of December 8th 1846 to Adam Sedgwick has been the most censored
and inaccessible part of Britains Neptune file. It occurs
within an intense and heated correspondence between him and Sedgwick,
both writing by return of post. The latter replied on the 9th
by admitting that Adams had conducted himself that year like
a very simpleton, also, not a very publishable remark.
This heated but candid correspondence helps us to answer the question,
as to why the RGOs Neptune file has at times appeared inaccessible.
In composing his centenary essay, William Smart had no access to
this letter, as shown by his comment:
replied on 1846 December 8, to this letter, as may be gathered from
No scholar had access
to this letter, here reproduced in full for the first time, prior
As the image of
Adams as the heroic-but-reticent first predictor of Neptune's position
was taking shape, Airy realised that it depended upon his being
prepared to accept 'blame'. Had he somehow not received Adams in
October of 1845 and had he ignored his priceless insights? Revolving
likewise in his mind Challis' awesome ineptitude in failing to find
the star over a six weeks' search, he finally blew his top, to Sedgwick.
The latter had been griping about the course of events. Airy comes
the nearest here to telling the truth, as far as was permitted by
his status as the top government scientist.
of the December 8th Letter
showed your yesterday's letter to my wife - received last evening.
I have no doubt that the facts of Adams call were as you & Adams
have made out. My wife seems to have a notion of his card being
brought to her in my absence, but nothing further is known. I was
at the end of October 1845 busy almost every day at the Gauge Commission
and on October 29th my boy Edward was born. I am ashamed to mention
these things; I have no misgivings whatsoever of the spirit with
which you have entered into the matter [this correspondence]; but
I must have a very low opinion of those who have so taken it up
that my old friend has felt himself obliged to question me as if
I were a criminal.
'In regard to the
publishing of Adams priority: I refer you to what I said in my last
letter, and only add that if you were not so serious (?) about it,
I should think it very ludicrous. I will put your propositions into
the form, in which there is not the most trifling exaggeration.
Theory, & Rules thereon founded
1. Every Cambridge
man is a Baby, and cannot walk out except he has a Nurse to trot
2. Only extra-Cantabs
are eligible as Nurses. No Resident, not even a Plumian Professor,
is competent to this office.
3. Simple nomination
of an Extra-Cantab. by a baby imposes on such extra-Cantab., relente
relente (?), all the duties and responsibilities of Nurse.
4. The regular duty
of Nurse is, to divine the unexpressed wishes of the Baby to walk,
and then to take him out.
5. The responsibilty
of the Nurse is not removed even though the baby take a fit of the
pique (?) and refuse to answer questions, or though the baby refuse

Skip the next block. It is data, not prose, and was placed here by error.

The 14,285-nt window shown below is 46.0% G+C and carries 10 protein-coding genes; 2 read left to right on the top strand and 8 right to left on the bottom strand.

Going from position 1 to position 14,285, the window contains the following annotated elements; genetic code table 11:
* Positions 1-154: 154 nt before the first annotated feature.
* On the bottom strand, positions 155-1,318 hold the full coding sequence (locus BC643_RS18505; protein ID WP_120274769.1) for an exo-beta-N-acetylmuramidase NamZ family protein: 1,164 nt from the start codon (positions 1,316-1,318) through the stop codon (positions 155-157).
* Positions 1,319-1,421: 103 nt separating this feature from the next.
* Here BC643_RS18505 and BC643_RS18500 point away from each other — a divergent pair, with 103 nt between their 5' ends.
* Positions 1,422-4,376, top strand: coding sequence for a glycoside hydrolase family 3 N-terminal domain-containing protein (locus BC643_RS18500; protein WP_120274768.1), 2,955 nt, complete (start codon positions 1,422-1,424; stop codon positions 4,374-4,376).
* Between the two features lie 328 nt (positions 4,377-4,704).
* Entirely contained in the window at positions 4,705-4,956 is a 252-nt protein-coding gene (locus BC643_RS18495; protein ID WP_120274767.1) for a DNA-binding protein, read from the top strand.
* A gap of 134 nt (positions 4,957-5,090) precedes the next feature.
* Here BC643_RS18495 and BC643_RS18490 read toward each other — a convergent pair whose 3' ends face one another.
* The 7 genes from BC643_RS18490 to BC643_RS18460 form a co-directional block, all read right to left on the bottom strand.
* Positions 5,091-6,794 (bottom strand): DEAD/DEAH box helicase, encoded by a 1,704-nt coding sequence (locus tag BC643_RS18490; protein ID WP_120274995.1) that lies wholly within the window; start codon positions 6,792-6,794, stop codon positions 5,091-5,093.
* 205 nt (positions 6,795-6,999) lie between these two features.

to clothe himself in what the Nurse considers to be a proper walking
do not enter into any details about Adams notion that the examination
of the effect of the radius vector was unimportant. It now suffices
for my guidance that I thought it important and still think so.
Perhaps it might be sufficient for your persuasion, to tell you
that Leverrier also thought it important.
And here finishes
my Cambridge discussion. The next blow will probably be from Paris....
Yours very truly,
The idea of an earlier
publishing of Adams' priority claim would have been 'ludicrous.
Airy had found himself in the role of a Nurse who had to lead out
certain Cantab. babes for walks, select their dresses and even 'divine
their unexpressed wishes.' One feels that Airy never apprehended
the extent to which he himself had written the script for the Neptune
saga - no British case would have existed without his actions.
Between Dec 3rd
and 10th, seven letters flew back and forth between Sedgwick and
Airy. Grosser in his 1962 opus only cited the first of these, by
Sedgwick on 3rd December, about how I must myself chime in
with the pack of grumblers; and then blithely affirmed that
'such criticism had almost no effect on Airy' (p.137).
It is evident that Grosser, for his Harvard PhD thesis of 1961 on
this subject, had no access to the Neptune file - nor
did he even allude to it.
on the 10th reached its mysterious climax about
a train of circumstances that you have been compelled to ask questions
which no gentleman if free would ask and which no gentleman could
be expected to answer.
What was this train
of circumstances, and what were the terrible questions, as should
neither be asked nor answered? There were, one can imagine, various
things he didnt want to be asked about, and much he wanted
to forget. The plan had gone horribly wrong and he, without
whom Adams would have remained unknown, was having to take the blame!
He knew better, as the above letter shows all too clearly, but as
Britains top civil servant there were things he couldnt
say. A few days earlier Sedgwick had asked him (on the 6th
of December) whether Adams had been told that Leverrier was at
his heels; the answer to which would have been that Adams
did, because, when Airy, Challis and Adams had met on the 4th
of December 1845 in Cambridge, Airy told them about the meeting
he had just returned from, where Arago delegated Leverrier to tackle
This letter has been described
as 'an extraordinarily satirical and deeply contemptuous reply,'
in the British Society for History of Maths Newsletter (Spring
2000, 41), reviewing the US journal Dio. An extract
of the letter had been published (sent by the present writer) in
Dio. The unnamed reviewer is believed to have been the late
John Fauvel, then editor of the BSHM Newsletter. That is the sole
comment on this letter made to-date by a science historian.
Airy's Portrait courtesy Royal